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Old 15-01-2007, 10:07   #1
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Windlass Opinion

I recently purchased for $275.00 what appears to be a very nice Simpson Lawrence Hispeed windlass that I wish to install on our Westsail 32. Does
anyone have experience with this model, would appreciate comments on performance and quality as well as if you think I got a good price.

Cheers,

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Old 15-01-2007, 13:34   #2
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Could this be the one:

http://en.lewmar.com/support/PDF/S-L...ed-D1021-1.pdf

Simson Lawrence is now part of Lewmar. They don't make a manual windlass any more I don't think. The larger Sea Tiger was the more popular manual windlass. This hasn't been made in a long time but could be a good choice depending on the ground tackle you are using. Depending on the condition you may have got a good price. I would look for spare parts as they won't get easier.
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Old 15-01-2007, 18:44   #3
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Thanks for the info Paul.
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Old 15-01-2007, 19:42   #4
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I have the manual windlass Paul mentions and we LOVE it. It just works and works. The wife pulls up the 45lb CQR (her choice) and she seems to like it.

I have the easy job... paying out the chain when we drop the anchor.

I'm drawing a blank on the right word for paying out the chain... I keep wanting to say skiing it or skirting it... both wrong. What's that word for when you open up the windlass and let chain fly?
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Old 15-01-2007, 20:04   #5
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The words are "let go" (the anchor). In the Navy, on the ship I was aboard, is was "kick the pelican"......................._/)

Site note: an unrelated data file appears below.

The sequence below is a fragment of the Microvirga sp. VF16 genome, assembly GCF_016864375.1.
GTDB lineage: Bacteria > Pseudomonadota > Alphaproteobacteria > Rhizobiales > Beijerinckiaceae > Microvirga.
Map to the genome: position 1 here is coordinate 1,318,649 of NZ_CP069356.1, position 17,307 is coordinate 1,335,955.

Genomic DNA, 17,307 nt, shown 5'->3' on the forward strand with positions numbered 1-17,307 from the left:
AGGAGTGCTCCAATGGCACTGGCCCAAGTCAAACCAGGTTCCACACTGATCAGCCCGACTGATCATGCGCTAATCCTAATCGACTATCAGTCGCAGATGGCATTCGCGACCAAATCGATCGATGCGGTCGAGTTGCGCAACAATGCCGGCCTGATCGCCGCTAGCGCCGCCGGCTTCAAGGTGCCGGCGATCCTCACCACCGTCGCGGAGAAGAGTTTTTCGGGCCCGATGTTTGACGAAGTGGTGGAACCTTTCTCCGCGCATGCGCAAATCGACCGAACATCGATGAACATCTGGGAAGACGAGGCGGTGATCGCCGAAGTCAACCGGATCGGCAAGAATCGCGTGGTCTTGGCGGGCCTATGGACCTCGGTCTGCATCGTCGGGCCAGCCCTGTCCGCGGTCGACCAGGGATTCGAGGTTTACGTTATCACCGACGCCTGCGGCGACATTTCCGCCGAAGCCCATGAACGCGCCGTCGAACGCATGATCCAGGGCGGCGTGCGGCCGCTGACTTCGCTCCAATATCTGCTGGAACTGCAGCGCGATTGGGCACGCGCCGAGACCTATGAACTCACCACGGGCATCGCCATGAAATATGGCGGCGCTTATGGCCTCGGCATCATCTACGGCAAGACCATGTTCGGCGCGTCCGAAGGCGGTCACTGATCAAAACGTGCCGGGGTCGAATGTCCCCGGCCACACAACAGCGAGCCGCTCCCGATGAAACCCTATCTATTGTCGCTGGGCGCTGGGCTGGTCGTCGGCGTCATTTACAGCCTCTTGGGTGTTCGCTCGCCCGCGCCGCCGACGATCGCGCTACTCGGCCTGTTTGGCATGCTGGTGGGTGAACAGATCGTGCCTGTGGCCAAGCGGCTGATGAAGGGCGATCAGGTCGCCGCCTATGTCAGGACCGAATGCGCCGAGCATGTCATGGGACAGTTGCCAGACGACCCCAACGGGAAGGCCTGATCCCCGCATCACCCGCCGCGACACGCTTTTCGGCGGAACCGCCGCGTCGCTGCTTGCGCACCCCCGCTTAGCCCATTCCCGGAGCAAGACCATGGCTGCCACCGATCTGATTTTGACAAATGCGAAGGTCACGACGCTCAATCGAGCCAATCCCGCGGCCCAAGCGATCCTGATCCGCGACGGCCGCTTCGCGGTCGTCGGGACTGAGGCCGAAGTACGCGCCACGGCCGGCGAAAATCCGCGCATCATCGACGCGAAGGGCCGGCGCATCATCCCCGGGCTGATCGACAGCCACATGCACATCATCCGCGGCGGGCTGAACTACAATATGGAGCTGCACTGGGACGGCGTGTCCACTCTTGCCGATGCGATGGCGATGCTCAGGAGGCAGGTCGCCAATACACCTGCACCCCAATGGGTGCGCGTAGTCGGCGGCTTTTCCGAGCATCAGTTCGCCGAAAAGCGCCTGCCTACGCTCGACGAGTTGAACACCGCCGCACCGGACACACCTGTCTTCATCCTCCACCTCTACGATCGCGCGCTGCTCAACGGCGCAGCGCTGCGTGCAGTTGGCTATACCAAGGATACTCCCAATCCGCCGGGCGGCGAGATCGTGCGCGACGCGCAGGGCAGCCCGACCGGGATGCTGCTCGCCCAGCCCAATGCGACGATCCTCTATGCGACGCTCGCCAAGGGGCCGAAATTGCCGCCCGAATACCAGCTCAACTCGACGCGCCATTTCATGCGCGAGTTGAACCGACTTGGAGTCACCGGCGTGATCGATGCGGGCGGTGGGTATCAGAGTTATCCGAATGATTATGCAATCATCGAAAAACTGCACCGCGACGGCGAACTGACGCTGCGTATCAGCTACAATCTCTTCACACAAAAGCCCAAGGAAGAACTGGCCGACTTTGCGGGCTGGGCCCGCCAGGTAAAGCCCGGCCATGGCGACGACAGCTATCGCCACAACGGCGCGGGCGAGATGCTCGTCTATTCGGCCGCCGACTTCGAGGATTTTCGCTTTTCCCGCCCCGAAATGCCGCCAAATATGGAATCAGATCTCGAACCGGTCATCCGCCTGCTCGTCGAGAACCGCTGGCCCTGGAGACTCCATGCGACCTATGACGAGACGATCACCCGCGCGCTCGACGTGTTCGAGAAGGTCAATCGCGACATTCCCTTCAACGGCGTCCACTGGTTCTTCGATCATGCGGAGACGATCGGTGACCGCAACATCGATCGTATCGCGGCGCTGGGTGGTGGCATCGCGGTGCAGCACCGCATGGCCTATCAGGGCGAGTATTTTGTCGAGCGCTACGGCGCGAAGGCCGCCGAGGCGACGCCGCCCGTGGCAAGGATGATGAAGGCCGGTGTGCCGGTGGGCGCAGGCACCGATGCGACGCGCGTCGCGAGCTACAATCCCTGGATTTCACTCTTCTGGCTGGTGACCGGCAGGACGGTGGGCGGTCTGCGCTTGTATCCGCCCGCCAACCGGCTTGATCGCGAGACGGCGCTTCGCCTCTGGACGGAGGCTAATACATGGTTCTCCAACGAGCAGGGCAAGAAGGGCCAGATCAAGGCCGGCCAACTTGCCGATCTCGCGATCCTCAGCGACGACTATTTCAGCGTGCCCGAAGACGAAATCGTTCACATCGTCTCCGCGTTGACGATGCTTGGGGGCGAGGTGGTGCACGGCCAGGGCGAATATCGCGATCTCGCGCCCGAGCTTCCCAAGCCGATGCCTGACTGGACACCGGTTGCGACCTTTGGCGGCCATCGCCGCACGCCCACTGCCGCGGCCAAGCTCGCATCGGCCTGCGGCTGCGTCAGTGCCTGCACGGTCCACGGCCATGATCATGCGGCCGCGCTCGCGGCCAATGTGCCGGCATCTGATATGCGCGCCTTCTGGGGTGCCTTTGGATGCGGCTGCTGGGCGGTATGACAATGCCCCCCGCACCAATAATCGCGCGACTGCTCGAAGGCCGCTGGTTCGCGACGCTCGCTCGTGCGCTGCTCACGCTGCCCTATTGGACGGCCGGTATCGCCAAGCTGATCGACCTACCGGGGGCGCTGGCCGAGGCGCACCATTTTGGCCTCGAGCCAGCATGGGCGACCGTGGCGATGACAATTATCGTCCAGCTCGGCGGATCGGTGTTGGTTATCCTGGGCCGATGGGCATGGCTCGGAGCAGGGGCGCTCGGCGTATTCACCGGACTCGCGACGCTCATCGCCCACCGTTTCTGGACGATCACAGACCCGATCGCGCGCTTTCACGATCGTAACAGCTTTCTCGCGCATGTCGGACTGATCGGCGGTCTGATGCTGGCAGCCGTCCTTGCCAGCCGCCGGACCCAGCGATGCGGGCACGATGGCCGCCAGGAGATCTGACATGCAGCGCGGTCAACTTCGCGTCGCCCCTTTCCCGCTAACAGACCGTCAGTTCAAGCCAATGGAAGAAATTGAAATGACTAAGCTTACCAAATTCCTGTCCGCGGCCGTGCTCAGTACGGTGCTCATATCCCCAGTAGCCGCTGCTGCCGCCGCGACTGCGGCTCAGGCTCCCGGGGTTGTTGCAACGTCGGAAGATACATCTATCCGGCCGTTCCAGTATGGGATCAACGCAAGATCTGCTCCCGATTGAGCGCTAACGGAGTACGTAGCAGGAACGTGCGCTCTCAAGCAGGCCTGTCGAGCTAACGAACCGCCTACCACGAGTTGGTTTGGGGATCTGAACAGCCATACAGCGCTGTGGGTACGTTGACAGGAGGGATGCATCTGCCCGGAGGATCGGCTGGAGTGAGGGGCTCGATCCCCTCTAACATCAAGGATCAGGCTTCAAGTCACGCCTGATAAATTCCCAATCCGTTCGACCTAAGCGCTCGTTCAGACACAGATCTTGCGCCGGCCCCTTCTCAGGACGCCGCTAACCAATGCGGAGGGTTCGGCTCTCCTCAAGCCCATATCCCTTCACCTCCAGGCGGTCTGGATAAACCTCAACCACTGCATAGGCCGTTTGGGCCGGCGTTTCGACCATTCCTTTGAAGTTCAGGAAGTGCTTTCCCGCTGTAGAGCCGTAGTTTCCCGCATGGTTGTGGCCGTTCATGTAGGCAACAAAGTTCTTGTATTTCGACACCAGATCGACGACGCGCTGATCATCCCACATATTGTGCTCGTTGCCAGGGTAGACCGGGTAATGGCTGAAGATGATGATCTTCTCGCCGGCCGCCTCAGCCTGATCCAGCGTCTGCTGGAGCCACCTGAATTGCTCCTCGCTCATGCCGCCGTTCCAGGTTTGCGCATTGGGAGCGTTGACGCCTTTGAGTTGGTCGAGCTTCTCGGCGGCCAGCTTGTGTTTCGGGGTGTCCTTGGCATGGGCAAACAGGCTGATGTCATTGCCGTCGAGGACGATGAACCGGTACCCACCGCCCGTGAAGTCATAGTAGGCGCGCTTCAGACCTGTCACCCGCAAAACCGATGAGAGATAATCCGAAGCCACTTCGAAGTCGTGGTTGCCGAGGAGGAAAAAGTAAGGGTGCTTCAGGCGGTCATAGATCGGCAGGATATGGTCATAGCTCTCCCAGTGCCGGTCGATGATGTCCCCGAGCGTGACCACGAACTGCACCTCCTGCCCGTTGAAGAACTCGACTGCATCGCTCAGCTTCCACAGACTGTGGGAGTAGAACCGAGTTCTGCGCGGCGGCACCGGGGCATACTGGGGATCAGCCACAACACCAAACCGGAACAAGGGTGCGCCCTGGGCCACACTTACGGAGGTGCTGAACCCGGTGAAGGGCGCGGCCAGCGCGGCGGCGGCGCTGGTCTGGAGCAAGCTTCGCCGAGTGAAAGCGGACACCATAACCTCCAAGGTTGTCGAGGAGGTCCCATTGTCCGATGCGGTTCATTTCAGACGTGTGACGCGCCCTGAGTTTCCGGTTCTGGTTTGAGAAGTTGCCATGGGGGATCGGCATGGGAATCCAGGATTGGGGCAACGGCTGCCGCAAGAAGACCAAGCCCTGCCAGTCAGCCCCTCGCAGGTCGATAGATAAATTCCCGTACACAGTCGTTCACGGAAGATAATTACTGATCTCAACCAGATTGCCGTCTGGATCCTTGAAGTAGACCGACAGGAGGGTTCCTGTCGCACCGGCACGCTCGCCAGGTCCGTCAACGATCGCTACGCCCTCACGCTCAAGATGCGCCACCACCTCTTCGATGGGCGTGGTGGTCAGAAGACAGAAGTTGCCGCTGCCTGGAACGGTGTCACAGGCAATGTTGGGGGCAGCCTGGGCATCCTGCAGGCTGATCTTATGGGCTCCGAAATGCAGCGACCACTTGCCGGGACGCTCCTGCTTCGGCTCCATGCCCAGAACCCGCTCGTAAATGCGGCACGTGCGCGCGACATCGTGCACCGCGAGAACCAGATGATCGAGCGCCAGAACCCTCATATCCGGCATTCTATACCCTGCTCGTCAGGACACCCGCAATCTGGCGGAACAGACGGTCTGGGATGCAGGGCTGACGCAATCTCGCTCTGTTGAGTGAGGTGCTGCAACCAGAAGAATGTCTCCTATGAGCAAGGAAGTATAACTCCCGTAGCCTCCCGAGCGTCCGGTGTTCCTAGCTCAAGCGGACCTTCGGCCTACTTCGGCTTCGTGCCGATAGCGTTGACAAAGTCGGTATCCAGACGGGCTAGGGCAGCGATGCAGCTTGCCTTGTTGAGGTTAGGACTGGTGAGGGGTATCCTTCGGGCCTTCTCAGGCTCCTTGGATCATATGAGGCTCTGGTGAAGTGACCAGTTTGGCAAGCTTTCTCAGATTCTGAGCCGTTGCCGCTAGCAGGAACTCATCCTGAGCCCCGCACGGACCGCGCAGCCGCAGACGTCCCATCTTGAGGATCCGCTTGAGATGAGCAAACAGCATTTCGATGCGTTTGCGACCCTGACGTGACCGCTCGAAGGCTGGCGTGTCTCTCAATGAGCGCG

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Old 16-01-2007, 02:21   #6
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You can cast, let go, loose, lower, or release the anchor. You can lay, pay (off), or run (out) the chain.
Del: Thanks. “Kick the pelican” is a new one, to me.
There must be more.
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Old 16-01-2007, 06:57   #7
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Yes, the command for dropping the anchor was always "Let go". It is also the command for letting go the mooring lines, eg. "let go breast line", "let go the backspring". Reminds me of a little incident that happened a few years ago. We were picking up a small mooring (beer keg) off Castleton in the Hudson River. It was blowing pretty hard and it had been raining so the river was really running but my wife managed to grab the ring with a boathook. The keg had no pennant on it so, while my wife was hanging onto the mooring with the boathook, I went forward to put a line on it. Hanging over the side I got the line through and told my wife to "let go". She said "let go?" I said "let go". She let go of the boathook and it went roaring down the river (they float). Now we were getting ready to go through the N.Y. State canals and a boathook is much needed. Luckily the boathook ended up in an eddy in a bend in the river and another cruiser who was watching this show got in his dink and retrieved it for us. Next trip I had two boathooks.